Friday, November 13, 2015

How to Preview your Xamarin.Forms XAML in Xamarin Studio

In my work as a Customer Success Engineer at Xamarin, I demo the tools we provide daily. One that has gained immense popularity since launch has been, without a doubt, Xamarin.Forms. For those of you new to Xamarin development, Xamarin.Forms is a framework that enables you to write your mobile UI for Android, iOS and Windows phone in a shared code layer using either C# or XAML. Many developers see this as a real asset as greater code share suggests shorter development times and getting your app faster to market. XAML based UI development is also something that WPF and C# developers are already familiar with so that means their experience will help them get up and running with mobile sooner.

With that in mind, one thing that developers desire is rapid feedback and development. At the time of this writing Xamarin.Forms currently is a programmatic solution only. That means, no visual designer or previewer to view your UI in progress. That means that the only way to ensure your UI looks good is to build and deploy your app to either an emulator or physical device. While certainly a possibility, this is not the fastest process, especially if you are trying to make minute changes and get immediate feedback.


One solution to this that has been made available is a tool call the Xamarin.Forms Player, written by Daniel Cazzulino, who also happens to be a developer at Xamarin. What this tool does is installs a plugin to Visual Studio that allows you to pair your Visual Studio instance to either an emulator or device. Then, while you are writing the XAML portion of your application, you can actually quickly preview the results live without doing a full build and deployment of the application. This serves as a great solution to many developers. While the Visual Studio add-in has been available for a while, I was recently made aware of this also being published as an Add-In for Xamarin Studio and wanted to write a quick guide on how to get it set up.

From what I understand about the tool, the Forms Player works as a pub/sub application where multiple devices will subscribe to an IDE through a paired code between your IDE and an configured application running on device. Then, as you are developing your XAML you can quickly do a compile and publish. When the IDE publishes an update, each subscriber running will update and display the result. Really cool.

There are two main parts to getting this set up

I. Install the Add-In within Xamarin Studio (On Mac)

Select Xamarin Studio -> Add-In Manager -> Gallery Tab. From there search for Forms Player, it should appear under Mobile Development

II. Create and Install a Forms Player application on device.

Here is where we set up the subscriber side of things. There are a few ways you could do this, including compiling the code from GitHub and installing it, but this approach is pretty simple.

1) Create a new cross platform Xamarin.Forms application. I would name it something like "Forms Player" or maybe equally memorable. PCL or Shared Project should be fine.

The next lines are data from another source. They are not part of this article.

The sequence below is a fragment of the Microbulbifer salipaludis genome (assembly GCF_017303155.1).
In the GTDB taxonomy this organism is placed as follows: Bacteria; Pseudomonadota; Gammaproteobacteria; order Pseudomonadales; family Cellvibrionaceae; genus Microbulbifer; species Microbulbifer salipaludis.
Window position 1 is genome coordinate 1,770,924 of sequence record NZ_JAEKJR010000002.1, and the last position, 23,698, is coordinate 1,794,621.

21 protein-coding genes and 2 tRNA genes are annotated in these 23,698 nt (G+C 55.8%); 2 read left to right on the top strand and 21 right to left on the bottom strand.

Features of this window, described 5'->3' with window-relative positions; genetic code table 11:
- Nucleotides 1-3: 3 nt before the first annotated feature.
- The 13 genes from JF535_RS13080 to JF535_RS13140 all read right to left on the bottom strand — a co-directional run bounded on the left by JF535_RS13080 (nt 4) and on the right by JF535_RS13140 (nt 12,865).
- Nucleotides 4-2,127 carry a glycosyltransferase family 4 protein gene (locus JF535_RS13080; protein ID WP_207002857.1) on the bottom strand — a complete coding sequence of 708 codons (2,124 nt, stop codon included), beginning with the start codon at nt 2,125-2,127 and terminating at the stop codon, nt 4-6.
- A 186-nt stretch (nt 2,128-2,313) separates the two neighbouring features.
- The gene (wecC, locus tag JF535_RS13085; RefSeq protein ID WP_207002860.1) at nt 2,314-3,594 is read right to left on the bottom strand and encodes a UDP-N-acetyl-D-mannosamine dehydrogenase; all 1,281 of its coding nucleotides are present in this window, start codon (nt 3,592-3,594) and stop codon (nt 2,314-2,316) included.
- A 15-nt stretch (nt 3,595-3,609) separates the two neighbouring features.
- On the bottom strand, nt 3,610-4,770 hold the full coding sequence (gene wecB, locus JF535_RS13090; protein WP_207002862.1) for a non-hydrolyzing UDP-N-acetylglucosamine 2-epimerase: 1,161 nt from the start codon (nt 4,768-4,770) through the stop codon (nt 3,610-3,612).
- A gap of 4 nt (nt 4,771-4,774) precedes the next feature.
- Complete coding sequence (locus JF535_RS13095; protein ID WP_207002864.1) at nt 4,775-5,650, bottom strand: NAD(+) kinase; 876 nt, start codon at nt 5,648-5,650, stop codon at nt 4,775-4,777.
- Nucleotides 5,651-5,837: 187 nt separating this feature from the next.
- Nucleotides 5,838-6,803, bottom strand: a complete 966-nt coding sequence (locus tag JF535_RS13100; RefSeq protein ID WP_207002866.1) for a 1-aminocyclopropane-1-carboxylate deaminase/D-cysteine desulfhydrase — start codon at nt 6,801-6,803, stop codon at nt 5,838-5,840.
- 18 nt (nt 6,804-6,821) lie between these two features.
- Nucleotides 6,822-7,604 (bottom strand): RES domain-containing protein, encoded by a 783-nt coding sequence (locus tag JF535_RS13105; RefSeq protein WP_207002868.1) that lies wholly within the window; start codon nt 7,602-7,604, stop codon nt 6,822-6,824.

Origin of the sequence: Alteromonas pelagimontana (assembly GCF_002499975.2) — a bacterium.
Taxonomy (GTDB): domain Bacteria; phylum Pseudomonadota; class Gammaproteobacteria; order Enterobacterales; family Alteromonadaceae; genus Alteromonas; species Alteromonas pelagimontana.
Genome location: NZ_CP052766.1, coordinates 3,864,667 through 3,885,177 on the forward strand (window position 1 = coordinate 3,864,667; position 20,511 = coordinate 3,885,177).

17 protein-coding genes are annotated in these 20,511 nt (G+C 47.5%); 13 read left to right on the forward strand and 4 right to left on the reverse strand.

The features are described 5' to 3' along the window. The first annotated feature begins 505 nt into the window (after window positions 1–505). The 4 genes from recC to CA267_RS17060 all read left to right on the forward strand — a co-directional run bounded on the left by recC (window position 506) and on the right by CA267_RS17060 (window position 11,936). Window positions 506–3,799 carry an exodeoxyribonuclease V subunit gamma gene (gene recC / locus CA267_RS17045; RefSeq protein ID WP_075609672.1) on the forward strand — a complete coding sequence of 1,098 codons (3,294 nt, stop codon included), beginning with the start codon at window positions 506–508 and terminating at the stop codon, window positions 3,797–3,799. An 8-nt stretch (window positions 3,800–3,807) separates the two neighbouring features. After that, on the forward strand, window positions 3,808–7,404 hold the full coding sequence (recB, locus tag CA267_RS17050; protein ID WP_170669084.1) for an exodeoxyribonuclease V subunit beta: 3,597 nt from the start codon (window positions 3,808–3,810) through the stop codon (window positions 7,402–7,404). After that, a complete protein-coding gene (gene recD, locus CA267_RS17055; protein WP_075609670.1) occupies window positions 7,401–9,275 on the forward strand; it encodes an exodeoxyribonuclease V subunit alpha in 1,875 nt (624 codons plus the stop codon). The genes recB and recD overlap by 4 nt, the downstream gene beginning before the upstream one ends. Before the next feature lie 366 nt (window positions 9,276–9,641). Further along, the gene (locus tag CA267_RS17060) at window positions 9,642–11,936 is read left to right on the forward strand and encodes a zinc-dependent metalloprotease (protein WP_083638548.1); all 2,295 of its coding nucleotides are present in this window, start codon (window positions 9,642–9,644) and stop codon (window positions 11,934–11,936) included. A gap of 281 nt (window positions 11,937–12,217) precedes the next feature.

2) Add the Xamarin.Forms Player NuGet to your Android and iOS Targets. Right click both Android and iOS Projects-> Add-> Add NuGet Packages. Make sure in the bottom right you check the "Show pre-release" box.


3) Update  new App () in MainActivity.cs and AppDelegate.cs to be new Xamarin.Forms.Player.App ()






As a side note, you may need to modify some of the built references on the iOS project. When I set this up, it complained, initially, about duplicate references to System.Runtime, System.Threading and System.IO. Removing them from the References-> From Packages folder got it running fine.

4) Deploy this application to the devices/emulators you want to support. You will see a Home screen like this:

  
iOS on left, Android on Right
III) Start debugging your app

Now that you have these installed, what you will do is pair them. You do this by selecting the Forms Player menu and select Connect. This will create a running Session ID, which you will input in the running application you have previously installed above.

Open up the Forms application you want to work on. When you open the .xaml file, you will notice that the "Publish" option from the Forms Player menu will no longer be greyed out. Each time you select publish, or hit the hotkey, while you have a .xaml file loaded in your IDE, it will load that current XAML to any device with the app running and session paired, and then preview it.

And there you go! Hopefully you found this useful and it will help you build and ship higher quality Xamarin.Forms apps faster.

5 comments:

  1. Hey, have you seen this?

    http://gorillaplayer.com

    ReplyDelete
    Replies
    1. I have, don't have an invite currently however. Curious to see how it runs

      Delete
  2. Hi James,

    I'm getting an error with XamlC task.





    The error says that the "XamlCTask" doesn't found. Any ideas about this error?

    Thank you so much!!

    ReplyDelete
  3. Currently the most sought after technology for cross platform mobile development is Xamarin

    ReplyDelete